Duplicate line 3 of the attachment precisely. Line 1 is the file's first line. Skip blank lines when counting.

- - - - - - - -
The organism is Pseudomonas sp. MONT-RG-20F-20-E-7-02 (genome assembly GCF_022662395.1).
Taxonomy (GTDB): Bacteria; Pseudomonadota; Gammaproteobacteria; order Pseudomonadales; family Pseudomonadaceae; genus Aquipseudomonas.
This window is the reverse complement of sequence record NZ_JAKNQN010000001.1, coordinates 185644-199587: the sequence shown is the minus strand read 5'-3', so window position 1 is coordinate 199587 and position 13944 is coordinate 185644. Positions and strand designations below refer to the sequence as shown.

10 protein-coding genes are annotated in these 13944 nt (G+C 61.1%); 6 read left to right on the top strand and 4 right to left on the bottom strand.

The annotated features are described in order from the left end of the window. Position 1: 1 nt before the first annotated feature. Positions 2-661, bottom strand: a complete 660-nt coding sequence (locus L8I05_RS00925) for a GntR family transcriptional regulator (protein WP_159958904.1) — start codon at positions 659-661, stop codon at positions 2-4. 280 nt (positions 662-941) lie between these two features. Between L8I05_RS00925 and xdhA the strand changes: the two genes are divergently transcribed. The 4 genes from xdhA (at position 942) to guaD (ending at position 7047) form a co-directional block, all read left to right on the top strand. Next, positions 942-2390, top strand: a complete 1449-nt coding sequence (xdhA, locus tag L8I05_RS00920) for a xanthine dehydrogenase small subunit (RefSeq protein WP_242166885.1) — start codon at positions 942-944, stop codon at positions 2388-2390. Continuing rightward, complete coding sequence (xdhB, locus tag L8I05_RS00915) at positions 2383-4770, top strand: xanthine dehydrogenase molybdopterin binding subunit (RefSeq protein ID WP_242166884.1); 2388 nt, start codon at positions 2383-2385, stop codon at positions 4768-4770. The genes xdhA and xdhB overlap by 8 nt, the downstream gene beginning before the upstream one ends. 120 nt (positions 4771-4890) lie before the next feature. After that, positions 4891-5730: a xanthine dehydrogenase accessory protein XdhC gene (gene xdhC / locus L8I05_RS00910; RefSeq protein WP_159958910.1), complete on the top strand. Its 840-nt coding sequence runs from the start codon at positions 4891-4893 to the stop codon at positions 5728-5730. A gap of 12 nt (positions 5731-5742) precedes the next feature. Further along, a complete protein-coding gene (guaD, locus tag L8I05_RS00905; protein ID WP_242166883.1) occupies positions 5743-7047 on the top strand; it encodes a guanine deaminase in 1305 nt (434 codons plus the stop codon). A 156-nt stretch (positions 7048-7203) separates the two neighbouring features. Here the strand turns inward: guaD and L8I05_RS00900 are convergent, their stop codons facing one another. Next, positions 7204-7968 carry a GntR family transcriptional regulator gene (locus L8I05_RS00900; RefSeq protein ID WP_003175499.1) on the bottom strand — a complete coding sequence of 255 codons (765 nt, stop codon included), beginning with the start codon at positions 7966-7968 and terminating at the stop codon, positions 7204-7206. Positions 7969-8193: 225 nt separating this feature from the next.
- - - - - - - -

This window is the reverse complement of sequence record NZ_JAKNQN010000001.1, coordinates 185644-199587: the sequence shown is the minus strand read 5'-3', so window position 1 is coordinate 199587 and position 13944 is coordinate 185644. Positions and strand designations below refer to the sequence as shown.